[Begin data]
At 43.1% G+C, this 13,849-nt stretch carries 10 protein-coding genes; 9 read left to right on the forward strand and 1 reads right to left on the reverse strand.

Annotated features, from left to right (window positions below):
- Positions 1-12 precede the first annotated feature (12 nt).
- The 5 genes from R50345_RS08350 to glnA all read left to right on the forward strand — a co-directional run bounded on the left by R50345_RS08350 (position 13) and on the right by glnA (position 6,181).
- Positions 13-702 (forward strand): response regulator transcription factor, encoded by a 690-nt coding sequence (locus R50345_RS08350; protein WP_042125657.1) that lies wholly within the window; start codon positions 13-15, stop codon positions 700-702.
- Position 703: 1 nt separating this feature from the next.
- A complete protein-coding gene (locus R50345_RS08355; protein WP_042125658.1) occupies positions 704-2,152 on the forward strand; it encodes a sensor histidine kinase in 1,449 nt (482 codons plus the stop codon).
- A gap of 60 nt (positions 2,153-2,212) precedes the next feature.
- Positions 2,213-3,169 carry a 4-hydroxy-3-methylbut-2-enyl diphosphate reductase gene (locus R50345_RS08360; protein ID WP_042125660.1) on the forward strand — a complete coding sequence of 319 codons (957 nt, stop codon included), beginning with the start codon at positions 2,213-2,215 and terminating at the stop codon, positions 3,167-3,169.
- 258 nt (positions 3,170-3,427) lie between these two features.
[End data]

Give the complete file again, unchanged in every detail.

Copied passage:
At 43.1% G+C, this 13,849-nt stretch carries 10 protein-coding genes; 9 read left to right on the forward strand and 1 reads right to left on the reverse strand.

Annotated features, from left to right (window positions below):
- Positions 1-12 precede the first annotated feature (12 nt).
- The 5 genes from R50345_RS08350 to glnA all read left to right on the forward strand — a co-directional run bounded on the left by R50345_RS08350 (position 13) and on the right by glnA (position 6,181).
- Positions 13-702 (forward strand): response regulator transcription factor, encoded by a 690-nt coding sequence (locus R50345_RS08350; protein WP_042125657.1) that lies wholly within the window; start codon positions 13-15, stop codon positions 700-702.
- Position 703: 1 nt separating this feature from the next.
- A complete protein-coding gene (locus R50345_RS08355; protein WP_042125658.1) occupies positions 704-2,152 on the forward strand; it encodes a sensor histidine kinase in 1,449 nt (482 codons plus the stop codon).
- A gap of 60 nt (positions 2,153-2,212) precedes the next feature.
- Positions 2,213-3,169 carry a 4-hydroxy-3-methylbut-2-enyl diphosphate reductase gene (locus R50345_RS08360; protein ID WP_042125660.1) on the forward strand — a complete coding sequence of 319 codons (957 nt, stop codon included), beginning with the start codon at positions 2,213-2,215 and terminating at the stop codon, positions 3,167-3,169.
- 258 nt (positions 3,170-3,427) lie between these two features.